• Gaudie Sports

Senegal win African Cup of Nations for the first time in their history

Updated: Feb 9

Sadio Mane, having missed a penalty within the first five minutes of the final, scored the winning spot-kick to secure Senegal’s first ever AFCON title.


By Daniel Petersen




Credit: CAF




This year’s AFCON has been, quite simply, a brilliant tournament from start to finish, and the final, while not a goal-fest, continued supplying drama until literally the last kick.


There were so many different narratives going into the final, from Burkina Faso’s run to the semi-finals, Cameroon securing third place on home turf with a comeback from three goals down, and early exits for heavyweights such as Ghana and reigning champions Algeria.


The final itself was lain heavy with subplots, with Senegal’s own Gareth Southgate story in coach Ailou Cisse, who missed a penalty in the 2002 AFCON final and managed the national side to a 1-0 defeat to Algeria in 2019, and the clash of two modern-day Liverpool icons as Mane and Mohamed Salah lined up against each other, having occupied the top two spots in the African Footballer of the Year award for the last three consecutive years.


Egypt got to the final playing in the finest traditions of Portuguese coaching, with Carlos Queiroz’s side scoring 4 (four!) goals on the way to the final, in a run that echoed Fernando Santos’ Portugal of Euro 2016, who only won a single game in normal time on the way to the final. Egypt played 120 minutes on three separate occasions in the knockout rounds and won two penalty shootouts en route to the final. They were the second-dirtiest side in the tournament behind Gabon, committing more than 20 per game, and in the final itself, there were a staggering 53 fouls in total.

Senegal were pegged as early favourites, understandably so with a treasure chest of talent also containing Edouard Mendy, Kalidou Koulibaly and Ismaila Sarr, to name just a few of the more famous ones, and it was clear that the talent was more balanced throughout their squad than Egypt, who did seem a little over-reliant on Salah for inspiration going forward.


Despite all the rather Anglo-centric noises prior to the final, however, the two Liverpool forwards were overshadowed by their teammates throughout, with Koulibaly and Abdou Diallo shining in central defence for the Lions of Teranga, and Gabaski, Egypt’s third-choice goalkeeper and this writer’s personal player of the tournament, keeping the Pharaohs in the game with another strong, vivacious performance between the sticks.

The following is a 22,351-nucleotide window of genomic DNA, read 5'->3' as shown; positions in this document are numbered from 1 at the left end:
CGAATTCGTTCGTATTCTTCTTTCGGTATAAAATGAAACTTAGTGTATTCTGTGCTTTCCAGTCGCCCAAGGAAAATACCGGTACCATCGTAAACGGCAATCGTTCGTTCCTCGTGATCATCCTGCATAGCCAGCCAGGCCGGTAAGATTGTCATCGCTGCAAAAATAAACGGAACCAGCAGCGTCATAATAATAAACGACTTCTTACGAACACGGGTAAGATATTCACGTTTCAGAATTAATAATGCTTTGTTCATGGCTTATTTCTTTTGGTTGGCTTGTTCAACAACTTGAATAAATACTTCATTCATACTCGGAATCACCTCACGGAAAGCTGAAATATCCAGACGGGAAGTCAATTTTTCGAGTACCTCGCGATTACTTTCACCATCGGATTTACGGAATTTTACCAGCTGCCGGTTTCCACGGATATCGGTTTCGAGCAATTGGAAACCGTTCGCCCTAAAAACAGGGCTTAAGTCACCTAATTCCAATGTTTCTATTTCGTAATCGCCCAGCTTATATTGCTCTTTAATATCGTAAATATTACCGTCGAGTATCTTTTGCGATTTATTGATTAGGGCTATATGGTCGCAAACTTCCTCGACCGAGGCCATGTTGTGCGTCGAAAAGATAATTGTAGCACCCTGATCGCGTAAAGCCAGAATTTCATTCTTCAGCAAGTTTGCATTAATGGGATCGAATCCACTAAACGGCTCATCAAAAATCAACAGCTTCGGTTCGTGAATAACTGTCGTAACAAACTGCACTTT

A word, also, for Comoros. The team hailing from an island group in the Indian Ocean with a population of 850,000 people first knocked Ghana out with a 3-2 victory, before providing the ultimate entertainment by going into the game against hosts Cameroon without a recognised goalkeeper, putting in a simply magnificent performance despite defeat.


There was also a little bit of tasty refereeing drama in Tunisia’s game against Mali, which was stopped in the 85th minute, then restarted, then prematurely ended again in the 89th minute. The referee in question was found to have suffered from heatstroke, understandably given that temperatures in Limbe that day peaked at 34º Celsius with 74% humidity.


There were many strong candidates for game of the tournament, including the final and Comoros’ aforementioned win over Ghana, but Cameroon’s comeback from 3-0 down to claim third-place on penalties takes the cake, while captain Vincent Aboubakar claimed the Golden Boot to round off a successful, if perhaps a little disappointing, tournament for the host nation.


By contrast, the goal of the tournament was a no-contest: Gabadinho Mhango’s strike for Malawi against Morocco was the dictionary definition of a thunderbolt. Only a replay really does justice to the sheer brilliance of this one, so do yourself a favour and watch it if you haven’t seen it yet.


In fact, if you didn’t watch this tournament, you really did miss out.


Take it from one of the converted.